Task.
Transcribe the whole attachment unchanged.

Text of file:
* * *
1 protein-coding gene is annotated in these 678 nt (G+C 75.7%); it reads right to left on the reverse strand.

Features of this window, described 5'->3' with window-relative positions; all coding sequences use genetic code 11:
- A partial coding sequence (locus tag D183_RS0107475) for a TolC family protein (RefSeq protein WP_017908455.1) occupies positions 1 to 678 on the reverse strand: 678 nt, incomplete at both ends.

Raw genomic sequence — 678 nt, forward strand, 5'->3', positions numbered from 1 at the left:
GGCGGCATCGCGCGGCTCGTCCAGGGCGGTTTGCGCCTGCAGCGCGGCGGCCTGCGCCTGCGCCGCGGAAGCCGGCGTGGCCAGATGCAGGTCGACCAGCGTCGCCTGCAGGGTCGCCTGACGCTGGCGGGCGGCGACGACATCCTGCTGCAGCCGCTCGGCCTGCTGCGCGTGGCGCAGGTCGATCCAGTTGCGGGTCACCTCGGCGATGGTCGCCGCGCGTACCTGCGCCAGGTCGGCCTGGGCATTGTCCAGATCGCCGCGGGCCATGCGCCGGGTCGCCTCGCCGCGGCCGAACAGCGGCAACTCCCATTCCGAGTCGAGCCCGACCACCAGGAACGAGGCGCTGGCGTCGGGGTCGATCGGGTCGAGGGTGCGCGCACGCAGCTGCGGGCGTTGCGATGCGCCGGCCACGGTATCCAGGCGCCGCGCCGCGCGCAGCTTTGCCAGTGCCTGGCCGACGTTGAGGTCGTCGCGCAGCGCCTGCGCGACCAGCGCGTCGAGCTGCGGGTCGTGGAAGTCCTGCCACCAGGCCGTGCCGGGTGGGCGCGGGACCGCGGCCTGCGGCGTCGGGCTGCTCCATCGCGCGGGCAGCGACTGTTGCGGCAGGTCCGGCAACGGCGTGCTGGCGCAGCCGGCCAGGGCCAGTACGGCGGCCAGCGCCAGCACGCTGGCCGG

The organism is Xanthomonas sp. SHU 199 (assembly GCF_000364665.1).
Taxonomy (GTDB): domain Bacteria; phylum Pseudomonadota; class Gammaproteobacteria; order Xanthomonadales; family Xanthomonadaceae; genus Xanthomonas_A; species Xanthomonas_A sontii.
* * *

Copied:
1 protein-coding gene is annotated in these 678 nt (G+C 75.7%); it reads right to left on the reverse strand.

Features of this window, described 5'->3' with window-relative positions; all coding sequences use genetic code 11:
- A partial coding sequence (locus tag D183_RS0107475) for a TolC family protein (RefSeq protein WP_017908455.1) occupies positions 1 to 678 on the reverse strand: 678 nt, incomplete at both ends.

Raw genomic sequence — 678 nt, forward strand, 5'->3', positions numbered from 1 at the left:
GGCGGCATCGCGCGGCTCGTCCAGGGCGGTTTGCGCCTGCAGCGCGGCGGCCTGCGCCTGCGCCGCGGAAGCCGGCGTGGCCAGATGCAGGTCGACCAGCGTCGCCTGCAGGGTCGCCTGACGCTGGCGGGCGGCGACGACATCCTGCTGCAGCCGCTCGGCCTGCTGCGCGTGGCGCAGGTCGATCCAGTTGCGGGTCACCTCGGCGATGGTCGCCGCGCGTACCTGCGCCAGGTCGGCCTGGGCATTGTCCAGATCGCCGCGGGCCATGCGCCGGGTCGCCTCGCCGCGGCCGAACAGCGGCAACTCCCATTCCGAGTCGAGCCCGACCACCAGGAACGAGGCGCTGGCGTCGGGGTCGATCGGGTCGAGGGTGCGCGCACGCAGCTGCGGGCGTTGCGATGCGCCGGCCACGGTATCCAGGCGCCGCGCCGCGCGCAGCTTTGCCAGTGCCTGGCCGACGTTGAGGTCGTCGCGCAGCGCCTGCGCGACCAGCGCGTCGAGCTGCGGGTCGTGGAAGTCCTGCCACCAGGCCGTGCCGGGTGGGCGCGGGACCGCGGCCTGCGGCGTCGGGCTGCTCCATCGCGCGGGCAGCGACTGTTGCGGCAGGTCCGGCAACGGCGTGCTGGCGCAGCCGGCCAGGGCCAGTACGGCGGCCAGCGCCAGCACGCTGGCCGG

The organism is Xanthomonas sp. SHU 199 (assembly GCF_000364665.1).
Taxonomy (GTDB): domain Bacteria; phylum Pseudomonadota; class Gammaproteobacteria; order Xanthomonadales; family Xanthomonadaceae; genus Xanthomonas_A; species Xanthomonas_A sontii.